The Great Sacandaga Lake
The Great Sacandaga Lake (formerly the Sacandaga Reservoir) is a large lake situated in the Adirondack Park in northern New York in the United States. The lake has a surface area of about 41.7 square miles (108 km2) at capacity, and the length is about 29 miles (47 km). The word Sacandaga means "Land of the Waving Grass" in the local native language. The lake is located in the northern parts of Fulton County and Saratoga County near the south border of the Adirondack Park. A small part of it also extends northward into southern Hamilton County. The broader, south end of the lake is northeast of the City of Johnstown and the City of Gloversville. Great Sacandaga Lake is a reservoir created by damming the Sacandaga River. The primary purpose for the creation of the reservoir was to control flooding on the Hudson River and the Sacandaga River.
Fish species present in the lake are walleye, northern pike, smallmouth bass, rock bass, smelt, brown trout, yellow perch, landlocked salmon, pumpkinseed sunfish, and brown bullhead. There are four different access sites. There is a state owned hard surface ramp boat launch on NY-30, in the village of Northville. There is a state owned hard surface ramp boat launch at the Northampton Beach Campground near NY-30, 1.5 miles (2.4 km) south of the village of Northville. There is a state owned hard surface ramp boat launch off County Route 110, 3 miles (4.8 km) northeast of the village of Broadalbin. There is a state owned hard surface ramp boat launch on North Shore Road, 5 miles (8.0 km) north of the hamlet of Edinburgh.
Damming the Sacandaga River had been proposed repeatedly over the late 19th century. Only after several large floods impacted downstream communities, such as the city of Albany, was there a serious and concerted effort by the state to explore flood control. A public benefit corporation was established to study the feasibility of the dam and later adopted a resolution proposing the dam in 1924. Construction began in the 1920s and completed in March 1930, at a cost of $12 million. The dam was constructed at Conklingville in the Town of Day, Saratoga County. 4 covered bridges and a steel railroad bridge were removed or destroyed. A new 3,075 feet (937 m) bridge consisting of 21 steel spans was constructed at Batchellerville. This 1930 bridge was replaced in 2012.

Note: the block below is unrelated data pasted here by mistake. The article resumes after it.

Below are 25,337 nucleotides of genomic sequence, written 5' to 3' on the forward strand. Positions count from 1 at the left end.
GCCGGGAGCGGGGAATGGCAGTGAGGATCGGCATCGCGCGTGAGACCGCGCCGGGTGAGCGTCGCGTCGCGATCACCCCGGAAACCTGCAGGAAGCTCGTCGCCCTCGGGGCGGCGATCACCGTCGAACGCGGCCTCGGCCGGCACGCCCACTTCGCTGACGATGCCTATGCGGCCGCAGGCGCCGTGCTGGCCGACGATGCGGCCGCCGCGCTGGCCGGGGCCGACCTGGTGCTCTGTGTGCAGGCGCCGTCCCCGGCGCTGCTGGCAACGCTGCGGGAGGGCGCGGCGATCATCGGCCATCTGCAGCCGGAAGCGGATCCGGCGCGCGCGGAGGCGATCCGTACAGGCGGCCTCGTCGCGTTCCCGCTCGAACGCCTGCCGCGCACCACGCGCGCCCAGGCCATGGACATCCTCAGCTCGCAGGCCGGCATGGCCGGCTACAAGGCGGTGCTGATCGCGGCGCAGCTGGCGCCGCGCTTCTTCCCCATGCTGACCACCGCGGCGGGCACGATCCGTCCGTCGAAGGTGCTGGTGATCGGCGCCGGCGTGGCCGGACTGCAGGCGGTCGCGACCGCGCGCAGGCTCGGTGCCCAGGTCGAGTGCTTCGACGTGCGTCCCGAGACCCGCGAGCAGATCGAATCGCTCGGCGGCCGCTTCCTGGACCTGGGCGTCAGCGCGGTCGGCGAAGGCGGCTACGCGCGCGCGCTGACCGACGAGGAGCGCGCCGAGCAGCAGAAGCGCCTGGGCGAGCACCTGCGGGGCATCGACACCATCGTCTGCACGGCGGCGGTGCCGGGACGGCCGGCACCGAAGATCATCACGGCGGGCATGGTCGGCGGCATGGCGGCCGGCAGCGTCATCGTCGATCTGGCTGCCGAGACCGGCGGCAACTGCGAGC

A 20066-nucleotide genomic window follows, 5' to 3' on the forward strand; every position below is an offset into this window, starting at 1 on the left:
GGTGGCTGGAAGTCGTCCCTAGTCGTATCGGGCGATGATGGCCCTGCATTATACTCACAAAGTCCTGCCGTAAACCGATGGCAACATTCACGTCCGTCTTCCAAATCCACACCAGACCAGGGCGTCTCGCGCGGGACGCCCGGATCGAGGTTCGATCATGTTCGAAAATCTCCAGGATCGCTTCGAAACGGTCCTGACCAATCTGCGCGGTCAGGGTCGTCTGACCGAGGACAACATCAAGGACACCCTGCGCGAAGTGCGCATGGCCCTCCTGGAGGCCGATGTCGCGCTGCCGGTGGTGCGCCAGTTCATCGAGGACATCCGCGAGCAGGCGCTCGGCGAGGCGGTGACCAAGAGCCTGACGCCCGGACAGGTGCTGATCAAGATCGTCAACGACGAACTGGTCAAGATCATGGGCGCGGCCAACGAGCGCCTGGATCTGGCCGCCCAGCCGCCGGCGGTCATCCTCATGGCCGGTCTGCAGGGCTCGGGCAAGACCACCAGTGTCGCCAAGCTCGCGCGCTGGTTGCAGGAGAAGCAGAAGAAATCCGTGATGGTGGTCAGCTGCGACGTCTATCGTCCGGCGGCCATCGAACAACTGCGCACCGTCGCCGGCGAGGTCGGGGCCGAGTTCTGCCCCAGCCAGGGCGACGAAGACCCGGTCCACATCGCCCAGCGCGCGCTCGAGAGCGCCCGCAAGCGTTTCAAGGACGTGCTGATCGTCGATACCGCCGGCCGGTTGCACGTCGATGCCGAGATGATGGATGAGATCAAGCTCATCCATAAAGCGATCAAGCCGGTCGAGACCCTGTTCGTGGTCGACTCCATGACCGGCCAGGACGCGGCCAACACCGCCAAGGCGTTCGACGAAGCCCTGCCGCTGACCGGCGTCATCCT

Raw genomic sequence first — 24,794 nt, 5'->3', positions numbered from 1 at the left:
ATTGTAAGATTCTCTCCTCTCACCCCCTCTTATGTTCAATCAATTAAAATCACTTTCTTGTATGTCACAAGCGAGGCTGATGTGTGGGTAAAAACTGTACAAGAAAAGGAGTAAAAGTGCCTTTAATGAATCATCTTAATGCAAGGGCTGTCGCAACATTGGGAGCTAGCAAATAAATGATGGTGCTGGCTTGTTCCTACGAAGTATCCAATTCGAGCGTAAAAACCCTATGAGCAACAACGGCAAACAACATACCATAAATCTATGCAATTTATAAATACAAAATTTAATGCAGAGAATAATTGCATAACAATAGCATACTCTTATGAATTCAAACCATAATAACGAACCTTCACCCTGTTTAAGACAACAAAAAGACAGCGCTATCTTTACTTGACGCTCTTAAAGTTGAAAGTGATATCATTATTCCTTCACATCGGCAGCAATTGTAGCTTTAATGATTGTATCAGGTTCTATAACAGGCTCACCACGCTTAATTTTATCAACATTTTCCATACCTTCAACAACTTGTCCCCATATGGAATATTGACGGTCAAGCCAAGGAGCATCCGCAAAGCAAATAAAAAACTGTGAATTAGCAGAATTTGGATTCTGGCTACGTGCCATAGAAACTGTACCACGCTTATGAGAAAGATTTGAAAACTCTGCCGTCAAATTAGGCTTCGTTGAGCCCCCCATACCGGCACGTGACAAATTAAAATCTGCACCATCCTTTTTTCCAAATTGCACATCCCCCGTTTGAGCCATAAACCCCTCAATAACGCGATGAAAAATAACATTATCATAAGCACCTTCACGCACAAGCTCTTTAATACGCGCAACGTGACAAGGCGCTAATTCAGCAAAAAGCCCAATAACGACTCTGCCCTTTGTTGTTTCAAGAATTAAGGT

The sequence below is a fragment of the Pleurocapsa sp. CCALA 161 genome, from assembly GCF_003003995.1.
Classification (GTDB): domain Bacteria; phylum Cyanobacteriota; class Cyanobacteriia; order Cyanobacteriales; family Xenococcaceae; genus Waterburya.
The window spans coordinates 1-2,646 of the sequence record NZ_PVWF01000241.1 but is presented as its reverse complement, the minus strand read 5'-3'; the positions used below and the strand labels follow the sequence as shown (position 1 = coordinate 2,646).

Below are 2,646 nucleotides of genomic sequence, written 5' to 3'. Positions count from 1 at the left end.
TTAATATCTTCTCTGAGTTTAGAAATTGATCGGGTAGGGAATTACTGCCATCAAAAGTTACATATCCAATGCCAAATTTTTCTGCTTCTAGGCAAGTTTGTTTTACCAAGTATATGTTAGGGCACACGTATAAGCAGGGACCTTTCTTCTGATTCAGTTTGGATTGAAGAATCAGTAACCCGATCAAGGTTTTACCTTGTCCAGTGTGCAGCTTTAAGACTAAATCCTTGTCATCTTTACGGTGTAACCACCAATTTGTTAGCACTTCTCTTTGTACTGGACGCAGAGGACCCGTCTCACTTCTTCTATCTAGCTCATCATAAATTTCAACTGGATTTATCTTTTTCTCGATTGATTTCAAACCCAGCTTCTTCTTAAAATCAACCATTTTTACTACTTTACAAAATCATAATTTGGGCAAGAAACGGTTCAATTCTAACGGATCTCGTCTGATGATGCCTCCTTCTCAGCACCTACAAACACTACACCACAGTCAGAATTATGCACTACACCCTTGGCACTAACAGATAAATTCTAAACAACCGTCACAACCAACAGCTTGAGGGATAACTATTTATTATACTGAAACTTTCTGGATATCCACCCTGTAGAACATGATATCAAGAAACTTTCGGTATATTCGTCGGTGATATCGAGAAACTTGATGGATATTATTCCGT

Land speculation flourished as the plan to control the river and flood a large expanse of land leaked out. Many people chose to remove houses and buildings to new sites outside of the flood zone. Many isolated farms were flooded as well as all or part of ten communities (Batchellerville, Fish House, Osborne Bridge, The Vly, Cranberry Creek, Sacandaga Park, Town of Day, Conklingville, Munsonville and Benedict). 1100 people were forced out of their homes; twenty four cemeteries holding 3,872 graves were moved. Anything left behind as the dam neared completion was burned.
The new body of water was called a "reservoir" for many years, but in the 1960s it renamed the Great Sacandaga Lake in an effort to promote tourism to the area. The reservoir is managed by the Hudson River Black River Regulating District. Today, the local businesses benefit not only from the flood protection provided by the lake, but also from the tourist attraction and its economy that the lake has created in the area. People come from not only many local cities and towns to visit the lake for recreation, but also from other areas of the state as well as New England and New Jersey. Like many from the local region, many out-of-state residents are not only visitors, but also come to the lake to stay in their summer camps and second homes. Public access to the lake is via the many public boat launches, and public beaches; plus the campgrounds that are located on the shores of the lake. The "I GO INN" Restaurant is the oldest continually running establishment in the Sacandaga region, located at 241 South Shore Road, Edinburg on the crystal clear shores of the easterly side of the lake. See Adventures Around the Great Sacandaga Lake authored by Russell Dunn.
Although the lake and some lands surrounding it are owned by New York State, no public money is used to manage the reservoir. Approximately 70% of the District's revenues come from lease agreements with electrical power companies who run the hydroelectric turbines in the dam.
Located on the south shore is the David Rayfiel House, listed on the National Register of Historic Places in 2009.
The Northern Pike that is recognized as the North American record fish of that species at 46 lbs. 2 oz (20.9 kg), was caught in the reservoir on September 15, 1940 by Peter Dubuc.